My friend Cheryl did the classic…stepped on hoe and it wacked her in the head.

Tracy offered this, “My Mom got bitten on the finger by a spider when she didn’t shake her garden gloves out before putting them on.”

Amanda says, “No injury stories but I’ve been spooked a time or two….the last time was when I found a foot sticking out from behind a piece of wood….turned out to be an opossum that fell & got himself stuck between the board & brick wall.

Baby Northern Pacific Rattlesnake Crotalus oreganus oreganus

Baby Northern Pacific Rattlesnake, Crotalus oreganus oreganus

I think stress can be injurious, Amanda! I know there are snakes on my property and I try not to let it worry me, believing that they hear me coming, way before I see them. However, the grandkiddies reported seeing this baby rattlesnake on the retaining wall, (the sprig of rosemary shows how small it was, about the size of a Ritz cracker) outside our front door.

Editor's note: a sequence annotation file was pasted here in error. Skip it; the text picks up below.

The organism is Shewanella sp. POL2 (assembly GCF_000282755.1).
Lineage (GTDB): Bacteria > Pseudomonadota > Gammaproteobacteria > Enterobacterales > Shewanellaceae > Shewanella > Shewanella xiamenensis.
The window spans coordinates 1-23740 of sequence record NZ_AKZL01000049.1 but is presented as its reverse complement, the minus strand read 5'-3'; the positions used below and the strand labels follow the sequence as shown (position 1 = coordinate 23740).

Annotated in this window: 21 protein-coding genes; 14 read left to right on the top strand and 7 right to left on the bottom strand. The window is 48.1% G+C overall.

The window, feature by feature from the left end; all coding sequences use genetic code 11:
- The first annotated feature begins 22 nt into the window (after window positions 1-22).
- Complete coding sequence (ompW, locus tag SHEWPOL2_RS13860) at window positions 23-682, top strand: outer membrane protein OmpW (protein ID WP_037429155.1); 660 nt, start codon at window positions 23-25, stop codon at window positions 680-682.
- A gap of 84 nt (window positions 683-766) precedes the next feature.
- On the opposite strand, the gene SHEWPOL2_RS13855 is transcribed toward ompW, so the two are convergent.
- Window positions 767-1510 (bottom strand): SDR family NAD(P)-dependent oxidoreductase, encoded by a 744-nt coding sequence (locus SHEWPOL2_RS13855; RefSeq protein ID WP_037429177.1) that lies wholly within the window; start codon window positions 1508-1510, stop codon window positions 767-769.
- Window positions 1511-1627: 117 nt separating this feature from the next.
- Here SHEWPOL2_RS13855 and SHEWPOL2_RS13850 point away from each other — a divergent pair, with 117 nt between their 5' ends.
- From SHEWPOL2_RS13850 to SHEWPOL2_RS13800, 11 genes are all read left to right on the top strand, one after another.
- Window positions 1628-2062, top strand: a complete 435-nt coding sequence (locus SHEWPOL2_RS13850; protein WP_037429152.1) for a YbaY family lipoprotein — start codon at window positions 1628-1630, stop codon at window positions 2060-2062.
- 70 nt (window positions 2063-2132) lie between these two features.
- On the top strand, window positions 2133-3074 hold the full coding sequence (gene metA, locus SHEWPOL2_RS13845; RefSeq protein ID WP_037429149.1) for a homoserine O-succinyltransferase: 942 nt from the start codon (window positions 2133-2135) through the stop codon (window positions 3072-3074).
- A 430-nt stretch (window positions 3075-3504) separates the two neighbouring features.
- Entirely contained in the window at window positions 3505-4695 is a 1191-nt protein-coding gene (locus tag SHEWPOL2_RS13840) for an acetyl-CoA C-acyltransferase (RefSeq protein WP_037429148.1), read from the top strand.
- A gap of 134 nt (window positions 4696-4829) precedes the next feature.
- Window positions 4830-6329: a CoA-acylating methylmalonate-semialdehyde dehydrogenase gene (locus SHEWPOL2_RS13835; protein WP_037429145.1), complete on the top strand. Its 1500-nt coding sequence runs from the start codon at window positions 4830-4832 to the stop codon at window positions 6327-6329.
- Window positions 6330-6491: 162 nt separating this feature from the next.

Snakus rubberus, so I stay aware

Snakus rubberus, set out on my sidewalks so I stay aware. Works!

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I paled I’m sure as I had just been up and down that bank weeding and planting.

Last Fall, I saw two, one 4 foot long gopher snake, which startled me, but I left him alone to do his work., and a tiny, but surprising long garter snake on the patio. I put out these rubber snakes to remind me that I’m not alone out here. (My friends hate these!)

One last tip:

Euphorbia amygdaloides 'Purpurea'

Euphorbia amygdaloides 'Purpurea' Beware of its sap!

When clipping and pruning any plant with white, milky sap (Euphorbia, especially), assume that it is an irritant and wear eye protection, avoiding any contact with your skin. There is an alarming story behind this tip which involves two visits to a hospital!

Euphorbia myrsinites Myrtle spurge

Euphorbia myrsinites, Myrtle spurge has irritating sap to some.

Again, I won’t say who, but will add that during that particular weekend, our unfortunate guests awoke to an empty house because we’d left in the middle of the night to go to emergency. They had to lock the door behind them when they left.